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Reuters' special report "In global land rush, a search for fair returns" (Jan 31, 2011) raises questions of governance, benefit-sharing, innovation and foreign investment that PROFOR has been asking as well in recent and ongoing studies. The story, reported from Illinois, Brazil, Sierra Leone and South Africa (plus London and Rome), mentions the World Bank study on large scale land acquisition which PROFOR supported:
The World Bank estimates that 45 million hectares worth of large-scale farmland deals were announced in 2009, more than 10 times the annual average expansion of agricultural land in the decade to 2008. "Demand for land acquisition continues and may even be increasing," the World Bank said in its report, which asked whether the rush for land can "yield sustainable and equitable benefits?"
It's a good question. When fast-growing countries in the Middle East and Asia began buying land in Africa four years ago, there were cries of land grab and exploitation. Now hedge funds, pension funds, multinational corporations, farmer cooperatives and other investors are piling in as well, bringing, in some cases, new ideas and more professional management.
But the land rush still poses plenty of dangers: for both the countries targeted for their rich, under-exploited land and for anyone sinking money into a farm halfway around the world. The World Bank calls the risks "immense...At the same time, these risks correspond to equally large opportunities."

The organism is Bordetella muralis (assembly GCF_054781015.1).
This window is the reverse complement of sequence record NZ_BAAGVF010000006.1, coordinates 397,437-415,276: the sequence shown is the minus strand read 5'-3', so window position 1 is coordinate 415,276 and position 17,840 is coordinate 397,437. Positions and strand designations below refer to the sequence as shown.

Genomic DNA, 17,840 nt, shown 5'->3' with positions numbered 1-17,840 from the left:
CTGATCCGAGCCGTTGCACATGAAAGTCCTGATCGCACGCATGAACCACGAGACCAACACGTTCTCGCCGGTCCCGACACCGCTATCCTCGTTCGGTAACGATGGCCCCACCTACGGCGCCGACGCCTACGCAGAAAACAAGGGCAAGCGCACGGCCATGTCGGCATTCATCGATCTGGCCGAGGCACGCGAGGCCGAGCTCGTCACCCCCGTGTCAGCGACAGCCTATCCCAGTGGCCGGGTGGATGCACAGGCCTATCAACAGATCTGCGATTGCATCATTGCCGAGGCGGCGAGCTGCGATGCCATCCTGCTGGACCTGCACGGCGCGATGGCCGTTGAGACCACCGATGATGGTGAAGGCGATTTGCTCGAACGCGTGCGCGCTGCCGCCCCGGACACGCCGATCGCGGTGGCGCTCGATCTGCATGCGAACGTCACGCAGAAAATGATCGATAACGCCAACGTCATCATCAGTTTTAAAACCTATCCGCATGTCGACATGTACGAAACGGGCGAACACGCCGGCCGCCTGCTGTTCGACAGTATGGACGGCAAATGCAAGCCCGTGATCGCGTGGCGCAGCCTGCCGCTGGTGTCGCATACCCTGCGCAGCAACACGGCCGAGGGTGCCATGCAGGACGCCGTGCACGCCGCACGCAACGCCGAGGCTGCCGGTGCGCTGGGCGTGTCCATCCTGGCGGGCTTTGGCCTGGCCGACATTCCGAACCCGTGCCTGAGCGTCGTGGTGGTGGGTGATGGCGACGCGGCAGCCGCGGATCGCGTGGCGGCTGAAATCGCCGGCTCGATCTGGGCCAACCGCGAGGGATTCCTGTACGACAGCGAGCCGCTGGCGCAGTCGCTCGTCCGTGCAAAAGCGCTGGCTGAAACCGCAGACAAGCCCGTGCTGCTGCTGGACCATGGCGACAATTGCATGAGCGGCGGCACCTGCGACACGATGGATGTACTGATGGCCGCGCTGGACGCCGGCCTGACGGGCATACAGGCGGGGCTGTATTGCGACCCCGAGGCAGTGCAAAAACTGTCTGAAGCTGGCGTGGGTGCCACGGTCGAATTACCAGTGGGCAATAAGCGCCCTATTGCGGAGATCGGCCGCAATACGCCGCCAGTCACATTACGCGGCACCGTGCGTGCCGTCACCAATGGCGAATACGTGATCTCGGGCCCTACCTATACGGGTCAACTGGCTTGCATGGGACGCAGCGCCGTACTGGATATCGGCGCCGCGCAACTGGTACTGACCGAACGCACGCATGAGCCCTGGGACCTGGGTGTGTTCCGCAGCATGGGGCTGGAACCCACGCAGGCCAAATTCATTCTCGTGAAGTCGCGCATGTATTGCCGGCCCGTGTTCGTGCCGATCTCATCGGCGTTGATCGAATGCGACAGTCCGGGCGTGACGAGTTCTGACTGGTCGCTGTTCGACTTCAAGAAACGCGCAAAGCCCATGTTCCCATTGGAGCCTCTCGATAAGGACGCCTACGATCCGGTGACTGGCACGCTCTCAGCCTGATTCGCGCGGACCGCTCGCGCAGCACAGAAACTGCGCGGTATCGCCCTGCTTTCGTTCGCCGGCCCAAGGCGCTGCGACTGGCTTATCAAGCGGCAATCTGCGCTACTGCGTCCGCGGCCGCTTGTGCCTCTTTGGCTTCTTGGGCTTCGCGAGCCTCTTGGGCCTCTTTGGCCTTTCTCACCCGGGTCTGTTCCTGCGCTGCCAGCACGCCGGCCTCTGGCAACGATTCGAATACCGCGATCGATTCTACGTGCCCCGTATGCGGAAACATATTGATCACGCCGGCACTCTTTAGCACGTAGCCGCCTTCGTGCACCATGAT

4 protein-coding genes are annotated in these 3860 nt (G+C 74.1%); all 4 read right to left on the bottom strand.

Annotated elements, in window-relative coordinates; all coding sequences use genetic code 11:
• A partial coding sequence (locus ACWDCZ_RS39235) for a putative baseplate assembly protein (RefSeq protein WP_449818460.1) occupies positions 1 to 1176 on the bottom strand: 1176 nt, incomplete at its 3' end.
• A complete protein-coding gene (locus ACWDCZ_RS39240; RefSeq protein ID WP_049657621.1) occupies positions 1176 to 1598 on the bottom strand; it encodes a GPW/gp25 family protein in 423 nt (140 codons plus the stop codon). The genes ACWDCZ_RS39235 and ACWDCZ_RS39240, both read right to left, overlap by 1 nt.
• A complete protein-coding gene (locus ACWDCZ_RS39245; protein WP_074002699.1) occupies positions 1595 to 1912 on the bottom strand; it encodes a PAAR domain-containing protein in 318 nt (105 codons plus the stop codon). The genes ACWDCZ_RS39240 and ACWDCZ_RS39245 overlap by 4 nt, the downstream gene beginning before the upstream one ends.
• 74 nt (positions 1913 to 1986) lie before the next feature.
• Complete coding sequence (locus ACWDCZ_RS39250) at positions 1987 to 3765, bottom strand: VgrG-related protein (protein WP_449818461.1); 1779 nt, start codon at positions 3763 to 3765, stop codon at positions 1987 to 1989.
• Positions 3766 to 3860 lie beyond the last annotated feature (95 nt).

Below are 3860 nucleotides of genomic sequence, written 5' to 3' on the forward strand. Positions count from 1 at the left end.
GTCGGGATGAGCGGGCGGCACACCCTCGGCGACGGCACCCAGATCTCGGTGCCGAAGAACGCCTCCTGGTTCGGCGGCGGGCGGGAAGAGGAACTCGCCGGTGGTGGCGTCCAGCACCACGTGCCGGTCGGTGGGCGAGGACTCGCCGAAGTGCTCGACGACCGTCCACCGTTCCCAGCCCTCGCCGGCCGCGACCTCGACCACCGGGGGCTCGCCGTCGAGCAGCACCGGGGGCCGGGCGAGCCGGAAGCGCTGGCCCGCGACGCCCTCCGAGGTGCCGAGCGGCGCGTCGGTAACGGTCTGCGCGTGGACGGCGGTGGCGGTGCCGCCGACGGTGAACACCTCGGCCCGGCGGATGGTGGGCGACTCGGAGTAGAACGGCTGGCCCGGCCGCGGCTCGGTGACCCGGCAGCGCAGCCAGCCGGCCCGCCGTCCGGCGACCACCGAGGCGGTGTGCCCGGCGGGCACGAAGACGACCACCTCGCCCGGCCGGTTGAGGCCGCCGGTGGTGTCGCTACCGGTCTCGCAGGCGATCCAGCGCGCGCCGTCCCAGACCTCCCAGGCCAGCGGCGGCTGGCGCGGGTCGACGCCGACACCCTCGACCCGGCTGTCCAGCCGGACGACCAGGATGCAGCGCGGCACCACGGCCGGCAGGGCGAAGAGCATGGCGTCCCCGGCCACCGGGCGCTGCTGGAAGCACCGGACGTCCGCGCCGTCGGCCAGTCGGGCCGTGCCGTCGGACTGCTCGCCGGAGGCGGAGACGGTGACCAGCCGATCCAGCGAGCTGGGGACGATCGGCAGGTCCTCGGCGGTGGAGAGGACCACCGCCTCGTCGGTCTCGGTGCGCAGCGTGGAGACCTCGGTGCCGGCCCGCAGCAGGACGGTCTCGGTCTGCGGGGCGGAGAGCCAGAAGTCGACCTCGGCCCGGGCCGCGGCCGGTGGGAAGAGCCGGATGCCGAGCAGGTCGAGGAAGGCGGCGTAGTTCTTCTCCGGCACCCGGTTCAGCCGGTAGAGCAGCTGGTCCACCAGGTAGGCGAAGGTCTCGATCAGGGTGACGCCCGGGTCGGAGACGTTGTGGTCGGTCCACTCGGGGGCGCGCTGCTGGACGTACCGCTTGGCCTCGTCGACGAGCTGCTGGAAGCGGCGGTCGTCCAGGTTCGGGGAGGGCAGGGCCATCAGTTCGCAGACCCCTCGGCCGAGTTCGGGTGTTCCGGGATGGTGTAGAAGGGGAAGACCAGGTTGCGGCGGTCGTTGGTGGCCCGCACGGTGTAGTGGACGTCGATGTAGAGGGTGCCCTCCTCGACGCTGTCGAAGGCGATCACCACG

Reuters' journalists interviewed both local farmers who felt cheated by unfair agreeements and people who were afraid foreign investment would pass them by if the land acquisition rules in their country became too restrictive:
Locals who have seen the benefits of foreign money are also worried. Ademar Moacir Cordeiro, a former mayor in Tunas do Parana, a mountain town some two hours southwest of Curitiba, says foreign investment in forestry has brought jobs that pay three times the minimum wage, and a booming local economy. "If there were no forestry industry we wouldn't be standing here today," he says, estimating that 200 log-laden 18-wheel trucks trundle through the town on a typical day. "We depend on the planting of the trees... The forestry industry is the future of the town and it's what we leave for future generations."
The story ends with an interesting insight on picky ethical eaters demanding to know where their food is grown -- they are driving a move toward "bar codes on trees" which requires more investment than your average farm.